BELLOWS FALLS — A Bellows Falls Union High School athlete has been named as a finalist for the Jersey Mike’s Naismith High School Basketball Courage Award.
Delaney Lockerby, a junior at Bellows Falls, was recently named as one of the top 10 candidates to receive the award.
The Jersey Mike’s Naismith High School Basketball Courage Award recognizes a high school basketball player who has consistently gone above and beyond throughout the basketball season and has demonstrated courage in their approach to their team, school, and community, according a press release.
Lockerby was nominated for the award by one of her track and field coaches, Jaime Dansereau.
“I was very surprised,” Lockerby said. “I had no idea that he nominated me, so it was really shocking, especially since I made it that far.”
Dansereau said he nominated Lockerby because of the way she carried herself after the loss of her father and the way she always tries to help her teammates.
“She has always been a positive influence on her teammates,” said Dansereau. “She’s always been a leader, but to see her come back from such a tragedy where a lot of students could have just called it quits ... Delaney didn’t do that. She took care of herself, took care of her family, but she was still very much intertwined in her community, which we’re all very thankful for.”
Lockerby’s father, Bill, was a community leader who dedicated a lot of his time to youth sports as a coach. He passed away 15 months ago and since then, Delaney has stepped up as a leader in the sports community, volunteering her time to teach young athletes and also serving as a member of the student council.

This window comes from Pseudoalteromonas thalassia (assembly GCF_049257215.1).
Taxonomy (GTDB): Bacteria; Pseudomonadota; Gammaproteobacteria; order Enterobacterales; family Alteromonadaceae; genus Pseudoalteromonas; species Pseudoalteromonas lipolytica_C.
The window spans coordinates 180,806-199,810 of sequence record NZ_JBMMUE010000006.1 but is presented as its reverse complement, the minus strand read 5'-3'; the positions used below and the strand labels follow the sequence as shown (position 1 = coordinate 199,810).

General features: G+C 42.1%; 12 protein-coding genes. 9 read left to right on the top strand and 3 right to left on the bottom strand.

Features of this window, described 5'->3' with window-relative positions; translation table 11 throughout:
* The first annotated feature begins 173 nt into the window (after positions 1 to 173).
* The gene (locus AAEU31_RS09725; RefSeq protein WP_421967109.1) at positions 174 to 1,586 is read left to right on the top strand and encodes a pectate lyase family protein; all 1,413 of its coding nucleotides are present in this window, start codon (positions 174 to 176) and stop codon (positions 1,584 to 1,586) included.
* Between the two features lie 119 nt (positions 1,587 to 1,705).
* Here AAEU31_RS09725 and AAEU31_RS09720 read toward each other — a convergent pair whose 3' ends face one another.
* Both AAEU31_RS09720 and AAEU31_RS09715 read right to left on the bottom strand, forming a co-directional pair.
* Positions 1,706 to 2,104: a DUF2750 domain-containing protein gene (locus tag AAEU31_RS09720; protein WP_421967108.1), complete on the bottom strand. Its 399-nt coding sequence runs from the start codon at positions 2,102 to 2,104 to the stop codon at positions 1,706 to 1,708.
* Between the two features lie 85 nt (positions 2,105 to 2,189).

Lockerby said she learned that she was one of the top 10 finalist from her mother, Jes Lockerby, something she said was very “exciting, shocking, and surprising.”
Delaney Lockerby said she doesn’t view herself as a leader, but as more of a source of support for her teammates.
Her basketball coach, Dennis Fitzgerald, has a different perspective. He said not only is she supportive of her teammates and regularly trying to boost their confidence, he said she will help younger players if they are unfamiliar with the offense that they are trying to run.
Lockerby said that her desire to help her teammates and younger athletes comes from her father.
“My dad was always in the community and he always wanted to help everybody, so seeing him, he coached ... in the community a lot,” said Lockerby. “Seeing him do that I guess kind of transferred to me and made me want to do it.”
However, Fitzgerald said the impact she has goes beyond the basketball court.
“She is on the student council, she volunteers for different activities and is a leader both on and off the court, which not everyone is. She does so much in the school also … She makes sure her voice is heard in an appropriate ways … I like what she brings to the entire school.”
While Fitzgerald, who is in his first year as coach, did not know Bill Lockerby, he had such a strong reputation as a coach and a presence in the community that Fitzgerald was aware of all he had done. In Delaney Lockerby he saw some of the same exact attributes that had earned her father his reputation.
“She definitely tries to keep his spirit going,” Fitzgerald said. “She’s very positive all the time. I think sometimes he speaks through her. She’s carrying on his legacy and she’s kind of adopted that role. Everything that she does is taking his model … as far as the positivity and helping others, the energy that she gives, even on bad days.”
Her mother, Jes Lockerby, agreed, indicating that she sees a lot of the father shining through his daughter.
“[She has] patience and positivity,” Jes Lockerby said. “She coached the 5-6-year-olds in field hockey this past year. She, like her dad, would get down on their level and speak to them, individually, always with a word of encouragement and advice.”
The Atlanta Tipoff Club, which administers the Naismith Awards, will announce a female winner and a male winner on March 7.